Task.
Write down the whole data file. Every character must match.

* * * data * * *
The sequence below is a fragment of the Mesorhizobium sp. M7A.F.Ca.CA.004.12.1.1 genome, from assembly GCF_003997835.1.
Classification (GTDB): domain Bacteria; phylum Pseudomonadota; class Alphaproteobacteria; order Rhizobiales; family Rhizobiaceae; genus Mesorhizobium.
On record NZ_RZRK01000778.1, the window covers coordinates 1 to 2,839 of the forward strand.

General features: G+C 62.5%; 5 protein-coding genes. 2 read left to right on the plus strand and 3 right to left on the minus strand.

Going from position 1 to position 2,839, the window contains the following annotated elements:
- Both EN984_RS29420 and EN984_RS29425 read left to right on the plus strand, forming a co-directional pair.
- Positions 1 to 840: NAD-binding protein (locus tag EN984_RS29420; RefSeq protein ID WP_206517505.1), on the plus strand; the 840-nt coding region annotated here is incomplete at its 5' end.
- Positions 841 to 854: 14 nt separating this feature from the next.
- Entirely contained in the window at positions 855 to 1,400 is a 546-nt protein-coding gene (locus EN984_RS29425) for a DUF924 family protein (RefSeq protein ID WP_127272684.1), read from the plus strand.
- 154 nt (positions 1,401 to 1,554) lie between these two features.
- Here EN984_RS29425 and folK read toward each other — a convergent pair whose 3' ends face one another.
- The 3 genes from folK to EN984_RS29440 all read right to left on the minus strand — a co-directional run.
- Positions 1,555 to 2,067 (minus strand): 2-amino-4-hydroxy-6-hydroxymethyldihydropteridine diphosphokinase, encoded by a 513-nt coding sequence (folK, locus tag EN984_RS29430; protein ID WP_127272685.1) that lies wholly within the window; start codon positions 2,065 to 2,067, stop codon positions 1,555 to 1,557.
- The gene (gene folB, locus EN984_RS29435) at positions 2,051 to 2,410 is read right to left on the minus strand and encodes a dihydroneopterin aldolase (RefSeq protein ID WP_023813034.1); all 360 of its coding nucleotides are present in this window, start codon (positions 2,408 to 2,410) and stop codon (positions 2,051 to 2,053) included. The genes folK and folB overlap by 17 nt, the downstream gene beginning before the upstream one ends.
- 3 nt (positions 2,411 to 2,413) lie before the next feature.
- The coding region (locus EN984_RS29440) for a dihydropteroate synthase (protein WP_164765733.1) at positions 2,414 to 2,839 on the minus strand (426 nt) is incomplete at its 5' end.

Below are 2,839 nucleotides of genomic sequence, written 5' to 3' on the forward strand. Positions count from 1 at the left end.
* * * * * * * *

The sequence below is a fragment of the Mesorhizobium sp. M7A.F.Ca.CA.004.12.1.1 genome, from assembly GCF_003997835.1.
Classification (GTDB): domain Bacteria; phylum Pseudomonadota; class Alphaproteobacteria; order Rhizobiales; family Rhizobiaceae; genus Mesorhizobium.
On record NZ_RZRK01000778.1, the window covers coordinates 1 to 2,839 of the forward strand.

General features: G+C 62.5%; 5 protein-coding genes. 2 read left to right on the plus strand and 3 right to left on the minus strand.

Going from position 1 to position 2,839, the window contains the following annotated elements:
- Both EN984_RS29420 and EN984_RS29425 read left to right on the plus strand, forming a co-directional pair.
- Positions 1 to 840: NAD-binding protein (locus tag EN984_RS29420; RefSeq protein ID WP_206517505.1), on the plus strand; the 840-nt coding region annotated here is incomplete at its 5' end.
- Positions 841 to 854: 14 nt separating this feature from the next.
- Entirely contained in the window at positions 855 to 1,400 is a 546-nt protein-coding gene (locus EN984_RS29425) for a DUF924 family protein (RefSeq protein ID WP_127272684.1), read from the plus strand.
- 154 nt (positions 1,401 to 1,554) lie between these two features.
- Here EN984_RS29425 and folK read toward each other — a convergent pair whose 3' ends face one another.
- The 3 genes from folK to EN984_RS29440 all read right to left on the minus strand — a co-directional run.
- Positions 1,555 to 2,067 (minus strand): 2-amino-4-hydroxy-6-hydroxymethyldihydropteridine diphosphokinase, encoded by a 513-nt coding sequence (folK, locus tag EN984_RS29430; protein ID WP_127272685.1) that lies wholly within the window; start codon positions 2,065 to 2,067, stop codon positions 1,555 to 1,557.
- The gene (gene folB, locus EN984_RS29435) at positions 2,051 to 2,410 is read right to left on the minus strand and encodes a dihydroneopterin aldolase (RefSeq protein ID WP_023813034.1); all 360 of its coding nucleotides are present in this window, start codon (positions 2,408 to 2,410) and stop codon (positions 2,051 to 2,053) included. The genes folK and folB overlap by 17 nt, the downstream gene beginning before the upstream one ends.
- 3 nt (positions 2,411 to 2,413) lie before the next feature.
- The coding region (locus EN984_RS29440) for a dihydropteroate synthase (protein WP_164765733.1) at positions 2,414 to 2,839 on the minus strand (426 nt) is incomplete at its 5' end.

Below are 2,839 nucleotides of genomic sequence, written 5' to 3' on the forward strand. Positions count from 1 at the left end.